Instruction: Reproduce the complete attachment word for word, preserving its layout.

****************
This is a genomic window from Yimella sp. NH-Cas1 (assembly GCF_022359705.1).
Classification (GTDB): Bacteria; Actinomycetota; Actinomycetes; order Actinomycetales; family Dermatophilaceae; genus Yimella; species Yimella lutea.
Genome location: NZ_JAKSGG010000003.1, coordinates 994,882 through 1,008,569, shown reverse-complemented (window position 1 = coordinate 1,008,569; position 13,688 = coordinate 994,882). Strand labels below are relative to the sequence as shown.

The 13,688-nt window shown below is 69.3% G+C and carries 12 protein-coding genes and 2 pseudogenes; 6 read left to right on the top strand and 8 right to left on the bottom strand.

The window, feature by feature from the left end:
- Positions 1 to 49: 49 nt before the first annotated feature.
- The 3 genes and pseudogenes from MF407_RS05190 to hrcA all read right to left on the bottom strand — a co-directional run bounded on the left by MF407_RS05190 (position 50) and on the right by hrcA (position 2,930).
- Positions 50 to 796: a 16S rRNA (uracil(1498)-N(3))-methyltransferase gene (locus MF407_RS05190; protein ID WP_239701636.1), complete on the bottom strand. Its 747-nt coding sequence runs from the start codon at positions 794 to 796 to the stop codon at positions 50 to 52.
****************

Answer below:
This is a genomic window from Yimella sp. NH-Cas1 (assembly GCF_022359705.1).
Classification (GTDB): Bacteria; Actinomycetota; Actinomycetes; order Actinomycetales; family Dermatophilaceae; genus Yimella; species Yimella lutea.
Genome location: NZ_JAKSGG010000003.1, coordinates 994,882 through 1,008,569, shown reverse-complemented (window position 1 = coordinate 1,008,569; position 13,688 = coordinate 994,882). Strand labels below are relative to the sequence as shown.

The 13,688-nt window shown below is 69.3% G+C and carries 12 protein-coding genes and 2 pseudogenes; 6 read left to right on the top strand and 8 right to left on the bottom strand.

The window, feature by feature from the left end:
- Positions 1 to 49: 49 nt before the first annotated feature.
- The 3 genes and pseudogenes from MF407_RS05190 to hrcA all read right to left on the bottom strand — a co-directional run bounded on the left by MF407_RS05190 (position 50) and on the right by hrcA (position 2,930).
- Positions 50 to 796: a 16S rRNA (uracil(1498)-N(3))-methyltransferase gene (locus MF407_RS05190; protein ID WP_239701636.1), complete on the bottom strand. Its 747-nt coding sequence runs from the start codon at positions 794 to 796 to the stop codon at positions 50 to 52.